This tame story highlights what was a slowly growing but ill-defined menace. Part of the problem is that many programs - such as toolbars and add-ons - can have or seem to have genuine uses. This means it's hard to directly label them as viruses, or even as malicious.
The term 'malware' - integrating the potentially libellous accusation of something being malicious - has been watered down more recently to the anaemic-level accusation of 'potentially unwanted program'. It's like calling a tapeworm or attached leech a potentially unwanted parasite - there is NO WAY you want that thing inside or attached to you. But hey, let's not hurt its feelings, right?
The malware world has evolved - in the 80s and 90s, the main threat seemed to be from viruses, but what did that gain the writer other than notoriety? Notoriety is great when you're living in your parents' basement, but it's not going to pay your mortgage. So when a nice chap who runs a business offers you a pot of money to write a browser toolbar, which may or may not send browsing details of the users, and who may or may not have consciously consented to such things in a 90-page EULA, put simply, you're unlikely to say no.
This leaves us in today's world, where these smart people are producing all sorts of cleverly packaged services that are just dying to get onto your PC.
We'd never dare let the wrath of the internet loose on a real system - the consequences are too horrific to contemplate, and frankly we can't face reinstalling yet another system, for no good reason. For this cheery task, we're taking a default Windows 7 VirtualBox clone, giving it 4GB of memory to play with and running it with full access to the four cores of an Intel Core i5 2500K processor.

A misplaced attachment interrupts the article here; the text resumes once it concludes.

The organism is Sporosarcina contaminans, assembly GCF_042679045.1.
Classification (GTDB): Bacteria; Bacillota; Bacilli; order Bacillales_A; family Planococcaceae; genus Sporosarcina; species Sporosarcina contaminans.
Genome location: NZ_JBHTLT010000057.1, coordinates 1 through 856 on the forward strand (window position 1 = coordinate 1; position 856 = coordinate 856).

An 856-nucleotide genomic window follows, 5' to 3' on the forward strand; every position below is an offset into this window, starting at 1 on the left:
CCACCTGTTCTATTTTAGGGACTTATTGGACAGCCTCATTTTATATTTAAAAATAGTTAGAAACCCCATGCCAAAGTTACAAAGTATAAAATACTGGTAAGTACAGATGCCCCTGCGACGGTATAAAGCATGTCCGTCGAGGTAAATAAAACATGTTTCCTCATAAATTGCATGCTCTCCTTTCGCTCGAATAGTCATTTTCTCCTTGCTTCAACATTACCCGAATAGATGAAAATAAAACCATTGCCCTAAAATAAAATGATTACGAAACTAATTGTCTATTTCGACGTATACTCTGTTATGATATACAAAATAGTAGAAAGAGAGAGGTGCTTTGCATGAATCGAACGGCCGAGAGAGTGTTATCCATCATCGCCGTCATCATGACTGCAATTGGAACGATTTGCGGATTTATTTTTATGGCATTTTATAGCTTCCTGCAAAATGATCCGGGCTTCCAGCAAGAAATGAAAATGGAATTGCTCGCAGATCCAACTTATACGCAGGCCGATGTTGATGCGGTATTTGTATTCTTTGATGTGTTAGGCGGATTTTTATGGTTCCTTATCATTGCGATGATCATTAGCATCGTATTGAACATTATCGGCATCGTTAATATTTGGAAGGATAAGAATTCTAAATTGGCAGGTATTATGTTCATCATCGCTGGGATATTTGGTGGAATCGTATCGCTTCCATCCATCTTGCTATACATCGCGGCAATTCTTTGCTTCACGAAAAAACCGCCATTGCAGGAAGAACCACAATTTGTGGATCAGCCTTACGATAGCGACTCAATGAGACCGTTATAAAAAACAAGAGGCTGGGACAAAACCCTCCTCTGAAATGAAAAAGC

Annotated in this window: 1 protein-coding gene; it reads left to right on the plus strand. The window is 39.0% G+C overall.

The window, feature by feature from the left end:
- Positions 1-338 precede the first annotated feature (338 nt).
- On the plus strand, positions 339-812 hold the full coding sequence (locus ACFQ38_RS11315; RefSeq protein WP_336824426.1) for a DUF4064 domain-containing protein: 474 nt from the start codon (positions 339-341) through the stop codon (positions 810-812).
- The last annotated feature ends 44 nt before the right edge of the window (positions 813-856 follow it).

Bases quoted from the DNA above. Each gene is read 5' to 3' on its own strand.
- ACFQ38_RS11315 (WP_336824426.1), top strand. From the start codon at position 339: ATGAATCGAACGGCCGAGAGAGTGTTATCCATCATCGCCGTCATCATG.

It had a base Windows 7 installation with security patches in place - it also had Microsoft Security Essentials in place and running, along with Internet Explorer 9, FireFox 23 and Chrome 29. All security settings were on the default levels.
So what we were using was not a million miles away from many a standard system out there in the real world. As a base, this booted in 22 seconds and used 494MB of memory with no browsers loaded. This jumped to 773MB with all vanilla browsers fired up. Individually, Internet Explorer used 24MB, FireFox 46MB and Chrome 27MB. We'll be keeping an eye on how bad these figures become to help relate to just how much, if any, of a system hog these add-ons can become on real systems.
So what foolish antics do you have to get up to, to come home with a suitcase full of dodgy downloads? Well, antics as crazy as searching Google and clicking its sponsored top results. Crazy times!
While our methodology is hard to precisely document in a scientific way, it largely involved searching for "free X downloads" where the 'X' is going to be music, screensavers, games and wallpapers. Then choosing a selection of the results from the first page of results. You know, the sort of thing you'd do in real life.
We weren't going out of our way to locate 'dodgy' sites, we hear ones ending in RU can be more like the Wild West (or is that Digital Eastern Block?). We were discounting known legit solutions as there's no point in installing Spotify, now, is there? We should also point out that on our relatively short travels we came across some legitimate sites, too. It's not entirely impossible to find kindly people and companies out there, it's just the opposite seems to be the rule rather than the exception.